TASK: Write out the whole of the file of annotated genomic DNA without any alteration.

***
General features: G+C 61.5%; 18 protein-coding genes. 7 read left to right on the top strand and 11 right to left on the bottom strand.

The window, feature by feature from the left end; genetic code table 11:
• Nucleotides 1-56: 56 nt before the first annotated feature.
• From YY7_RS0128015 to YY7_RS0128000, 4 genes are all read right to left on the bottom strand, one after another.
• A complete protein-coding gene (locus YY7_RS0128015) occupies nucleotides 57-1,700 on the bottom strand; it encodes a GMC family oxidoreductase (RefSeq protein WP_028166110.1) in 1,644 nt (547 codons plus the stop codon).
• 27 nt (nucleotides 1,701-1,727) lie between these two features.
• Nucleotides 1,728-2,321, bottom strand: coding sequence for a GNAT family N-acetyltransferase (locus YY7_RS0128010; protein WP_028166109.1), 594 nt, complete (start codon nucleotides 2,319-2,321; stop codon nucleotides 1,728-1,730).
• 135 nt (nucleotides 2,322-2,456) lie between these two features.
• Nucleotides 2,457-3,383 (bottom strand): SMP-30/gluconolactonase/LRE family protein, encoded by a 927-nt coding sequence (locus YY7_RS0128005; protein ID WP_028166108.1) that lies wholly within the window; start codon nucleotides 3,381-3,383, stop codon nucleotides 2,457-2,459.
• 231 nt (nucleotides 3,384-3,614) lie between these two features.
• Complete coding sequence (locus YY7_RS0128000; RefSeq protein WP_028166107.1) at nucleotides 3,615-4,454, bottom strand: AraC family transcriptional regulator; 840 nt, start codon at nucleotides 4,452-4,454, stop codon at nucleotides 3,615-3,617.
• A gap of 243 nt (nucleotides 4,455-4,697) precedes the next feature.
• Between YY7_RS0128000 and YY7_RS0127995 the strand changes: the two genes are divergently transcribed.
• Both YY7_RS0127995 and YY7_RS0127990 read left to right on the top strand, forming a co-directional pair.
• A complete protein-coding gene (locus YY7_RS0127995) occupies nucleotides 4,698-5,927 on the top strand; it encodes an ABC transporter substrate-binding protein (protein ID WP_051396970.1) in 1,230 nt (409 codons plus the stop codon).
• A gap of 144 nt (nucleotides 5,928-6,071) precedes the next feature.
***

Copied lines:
General features: G+C 61.5%; 18 protein-coding genes. 7 read left to right on the top strand and 11 right to left on the bottom strand.

The window, feature by feature from the left end; genetic code table 11:
• Nucleotides 1-56: 56 nt before the first annotated feature.
• From YY7_RS0128015 to YY7_RS0128000, 4 genes are all read right to left on the bottom strand, one after another.
• A complete protein-coding gene (locus YY7_RS0128015) occupies nucleotides 57-1,700 on the bottom strand; it encodes a GMC family oxidoreductase (RefSeq protein WP_028166110.1) in 1,644 nt (547 codons plus the stop codon).
• 27 nt (nucleotides 1,701-1,727) lie between these two features.
• Nucleotides 1,728-2,321, bottom strand: coding sequence for a GNAT family N-acetyltransferase (locus YY7_RS0128010; protein WP_028166109.1), 594 nt, complete (start codon nucleotides 2,319-2,321; stop codon nucleotides 1,728-1,730).
• 135 nt (nucleotides 2,322-2,456) lie between these two features.
• Nucleotides 2,457-3,383 (bottom strand): SMP-30/gluconolactonase/LRE family protein, encoded by a 927-nt coding sequence (locus YY7_RS0128005; protein ID WP_028166108.1) that lies wholly within the window; start codon nucleotides 3,381-3,383, stop codon nucleotides 2,457-2,459.
• 231 nt (nucleotides 3,384-3,614) lie between these two features.
• Complete coding sequence (locus YY7_RS0128000; RefSeq protein WP_028166107.1) at nucleotides 3,615-4,454, bottom strand: AraC family transcriptional regulator; 840 nt, start codon at nucleotides 4,452-4,454, stop codon at nucleotides 3,615-3,617.
• A gap of 243 nt (nucleotides 4,455-4,697) precedes the next feature.
• Between YY7_RS0128000 and YY7_RS0127995 the strand changes: the two genes are divergently transcribed.
• Both YY7_RS0127995 and YY7_RS0127990 read left to right on the top strand, forming a co-directional pair.
• A complete protein-coding gene (locus YY7_RS0127995) occupies nucleotides 4,698-5,927 on the top strand; it encodes an ABC transporter substrate-binding protein (protein ID WP_051396970.1) in 1,230 nt (409 codons plus the stop codon).
• A gap of 144 nt (nucleotides 5,928-6,071) precedes the next feature.